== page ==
If we expected Level 3 to go quiet while it gets its integration of Global Crossing rolling, the opposite appears to be the case. Three more moves on three completely different fronts – two early integration milestones and a key contract:
A week after the completion of the merger, they have already moved to combine Level 3’s Vyvx and Global Crossing’s Genesis Solutions. This was of course not unexpected, as the combined entity will have greater global coverage, reaching 450 markets in 45 countries, as well as a wider portfolio of broadcast backhaul and managed video solutions. Of course, while the entities have been merged, there surely remains integration work before Vyvx and Genesis work together as one.
They have also issued a unified peering policy for the combined Global Crossing and Level 3 networks. This was actually put forth originally in an FCC filing over the summer in response to XO’s DOJ challenge (which was later withdrawn). It really has two purposes, to allay the fears that they might use their size in the transit marketplace to de-peer rivals to their advantage, and also to take a bit of high ground against Comcast and other last mile providers in the shifting interconnection power game.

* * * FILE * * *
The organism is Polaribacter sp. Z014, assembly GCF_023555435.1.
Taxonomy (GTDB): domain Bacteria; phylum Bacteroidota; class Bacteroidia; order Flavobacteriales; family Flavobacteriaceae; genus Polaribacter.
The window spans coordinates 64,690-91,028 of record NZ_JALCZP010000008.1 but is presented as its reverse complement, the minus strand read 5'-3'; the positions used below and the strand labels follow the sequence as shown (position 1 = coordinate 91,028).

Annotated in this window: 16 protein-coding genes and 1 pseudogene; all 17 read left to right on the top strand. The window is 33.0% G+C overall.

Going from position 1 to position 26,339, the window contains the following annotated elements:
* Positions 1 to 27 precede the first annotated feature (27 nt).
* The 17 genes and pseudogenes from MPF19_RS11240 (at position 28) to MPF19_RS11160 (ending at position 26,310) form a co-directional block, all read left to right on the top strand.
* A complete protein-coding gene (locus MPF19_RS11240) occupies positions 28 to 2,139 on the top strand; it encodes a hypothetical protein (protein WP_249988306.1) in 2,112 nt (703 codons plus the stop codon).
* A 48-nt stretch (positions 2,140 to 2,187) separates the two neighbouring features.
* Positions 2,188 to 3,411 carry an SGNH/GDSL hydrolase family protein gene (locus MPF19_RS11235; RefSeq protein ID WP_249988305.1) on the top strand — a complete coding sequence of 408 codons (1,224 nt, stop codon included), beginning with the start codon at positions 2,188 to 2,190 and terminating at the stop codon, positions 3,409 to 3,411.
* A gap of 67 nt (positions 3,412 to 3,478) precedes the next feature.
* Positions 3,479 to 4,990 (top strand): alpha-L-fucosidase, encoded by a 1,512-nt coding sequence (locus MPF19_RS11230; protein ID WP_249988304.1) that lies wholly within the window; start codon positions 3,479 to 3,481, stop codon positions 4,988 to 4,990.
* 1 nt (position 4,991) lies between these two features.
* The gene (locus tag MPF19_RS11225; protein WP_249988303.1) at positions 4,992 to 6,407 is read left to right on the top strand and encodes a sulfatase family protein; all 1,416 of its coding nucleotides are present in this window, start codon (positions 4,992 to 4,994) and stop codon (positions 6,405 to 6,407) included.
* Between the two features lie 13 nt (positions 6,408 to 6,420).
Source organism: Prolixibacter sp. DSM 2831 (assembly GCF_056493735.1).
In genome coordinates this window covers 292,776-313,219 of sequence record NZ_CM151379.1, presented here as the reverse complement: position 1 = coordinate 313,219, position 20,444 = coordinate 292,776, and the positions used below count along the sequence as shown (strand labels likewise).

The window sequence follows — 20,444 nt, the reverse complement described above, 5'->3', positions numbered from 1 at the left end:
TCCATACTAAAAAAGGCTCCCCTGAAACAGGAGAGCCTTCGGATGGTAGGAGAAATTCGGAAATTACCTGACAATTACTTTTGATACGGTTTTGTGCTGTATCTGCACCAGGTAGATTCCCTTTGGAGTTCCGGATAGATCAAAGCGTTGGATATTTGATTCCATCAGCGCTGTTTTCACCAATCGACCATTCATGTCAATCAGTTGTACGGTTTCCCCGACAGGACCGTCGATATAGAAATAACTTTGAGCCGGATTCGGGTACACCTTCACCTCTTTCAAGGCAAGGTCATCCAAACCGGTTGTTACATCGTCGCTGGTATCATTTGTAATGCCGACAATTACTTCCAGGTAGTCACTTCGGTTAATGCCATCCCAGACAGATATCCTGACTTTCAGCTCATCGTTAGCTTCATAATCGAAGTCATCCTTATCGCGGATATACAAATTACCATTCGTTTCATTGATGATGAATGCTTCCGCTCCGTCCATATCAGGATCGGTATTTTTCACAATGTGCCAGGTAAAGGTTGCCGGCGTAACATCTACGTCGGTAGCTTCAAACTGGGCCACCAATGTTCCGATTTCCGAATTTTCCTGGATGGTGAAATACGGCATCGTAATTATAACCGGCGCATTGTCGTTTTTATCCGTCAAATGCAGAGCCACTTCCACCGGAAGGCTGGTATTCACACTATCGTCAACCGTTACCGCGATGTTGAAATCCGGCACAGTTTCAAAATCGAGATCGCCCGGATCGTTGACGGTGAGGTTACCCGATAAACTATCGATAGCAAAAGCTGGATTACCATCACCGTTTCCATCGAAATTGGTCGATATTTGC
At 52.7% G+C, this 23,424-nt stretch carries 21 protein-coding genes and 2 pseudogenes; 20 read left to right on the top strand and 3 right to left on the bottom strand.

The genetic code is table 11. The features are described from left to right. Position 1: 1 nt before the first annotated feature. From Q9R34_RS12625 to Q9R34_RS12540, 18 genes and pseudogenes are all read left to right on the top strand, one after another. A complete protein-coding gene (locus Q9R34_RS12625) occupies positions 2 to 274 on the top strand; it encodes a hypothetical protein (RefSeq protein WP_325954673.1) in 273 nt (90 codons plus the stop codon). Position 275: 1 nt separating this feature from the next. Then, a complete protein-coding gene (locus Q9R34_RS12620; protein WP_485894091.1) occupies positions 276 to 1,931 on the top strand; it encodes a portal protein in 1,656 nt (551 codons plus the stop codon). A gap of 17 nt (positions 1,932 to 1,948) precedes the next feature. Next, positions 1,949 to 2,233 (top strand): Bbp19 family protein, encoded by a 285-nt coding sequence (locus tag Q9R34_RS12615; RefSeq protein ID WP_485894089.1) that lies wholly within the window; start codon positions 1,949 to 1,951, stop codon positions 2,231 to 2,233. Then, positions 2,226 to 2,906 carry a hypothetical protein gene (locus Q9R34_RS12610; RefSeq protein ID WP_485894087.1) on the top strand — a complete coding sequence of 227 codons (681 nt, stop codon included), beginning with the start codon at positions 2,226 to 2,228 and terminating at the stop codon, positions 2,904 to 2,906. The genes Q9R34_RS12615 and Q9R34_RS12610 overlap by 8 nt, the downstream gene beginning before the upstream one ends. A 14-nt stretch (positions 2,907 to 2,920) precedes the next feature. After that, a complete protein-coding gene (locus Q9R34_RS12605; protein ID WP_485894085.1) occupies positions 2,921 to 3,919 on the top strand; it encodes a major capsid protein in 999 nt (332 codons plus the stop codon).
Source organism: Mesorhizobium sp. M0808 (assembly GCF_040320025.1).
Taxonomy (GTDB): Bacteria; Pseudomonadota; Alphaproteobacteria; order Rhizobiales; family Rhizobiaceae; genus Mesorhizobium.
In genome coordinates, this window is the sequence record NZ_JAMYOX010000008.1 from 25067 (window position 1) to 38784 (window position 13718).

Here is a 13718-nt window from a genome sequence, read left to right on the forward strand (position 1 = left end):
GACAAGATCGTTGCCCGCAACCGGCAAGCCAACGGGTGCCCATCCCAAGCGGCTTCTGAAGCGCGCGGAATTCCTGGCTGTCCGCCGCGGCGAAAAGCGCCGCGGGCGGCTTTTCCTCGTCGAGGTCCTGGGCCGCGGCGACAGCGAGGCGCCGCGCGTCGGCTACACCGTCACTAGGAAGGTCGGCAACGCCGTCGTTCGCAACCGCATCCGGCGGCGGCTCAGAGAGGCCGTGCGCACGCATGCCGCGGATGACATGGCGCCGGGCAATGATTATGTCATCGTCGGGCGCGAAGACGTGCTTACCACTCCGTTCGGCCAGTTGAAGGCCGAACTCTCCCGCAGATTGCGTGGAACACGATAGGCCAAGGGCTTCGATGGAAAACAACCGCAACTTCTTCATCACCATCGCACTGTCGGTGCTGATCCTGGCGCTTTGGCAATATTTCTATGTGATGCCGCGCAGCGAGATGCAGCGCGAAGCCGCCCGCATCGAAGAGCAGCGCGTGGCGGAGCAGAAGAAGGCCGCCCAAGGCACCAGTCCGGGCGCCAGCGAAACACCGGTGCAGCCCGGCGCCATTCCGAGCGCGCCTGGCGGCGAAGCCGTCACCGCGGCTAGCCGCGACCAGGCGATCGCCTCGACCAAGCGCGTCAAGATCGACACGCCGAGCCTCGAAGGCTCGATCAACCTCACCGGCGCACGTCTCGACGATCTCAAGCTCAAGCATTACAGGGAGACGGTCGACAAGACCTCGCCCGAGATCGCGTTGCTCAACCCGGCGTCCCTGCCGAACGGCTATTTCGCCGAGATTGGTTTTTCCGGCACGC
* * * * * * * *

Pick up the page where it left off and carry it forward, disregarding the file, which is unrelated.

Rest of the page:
And last, but most important if one likes actual revenue, the Texas Department of Information Resources has signed a 5 year agreement for a range of services from Level 3 including dedicated internet access, IPVPN, and Ethernet private line. They will use them to underly the services they provide to 700 agencies, schools, and enterprises state-wide. A nice contract, but can they make Rick Perry look good at a debate? Oh never mind…
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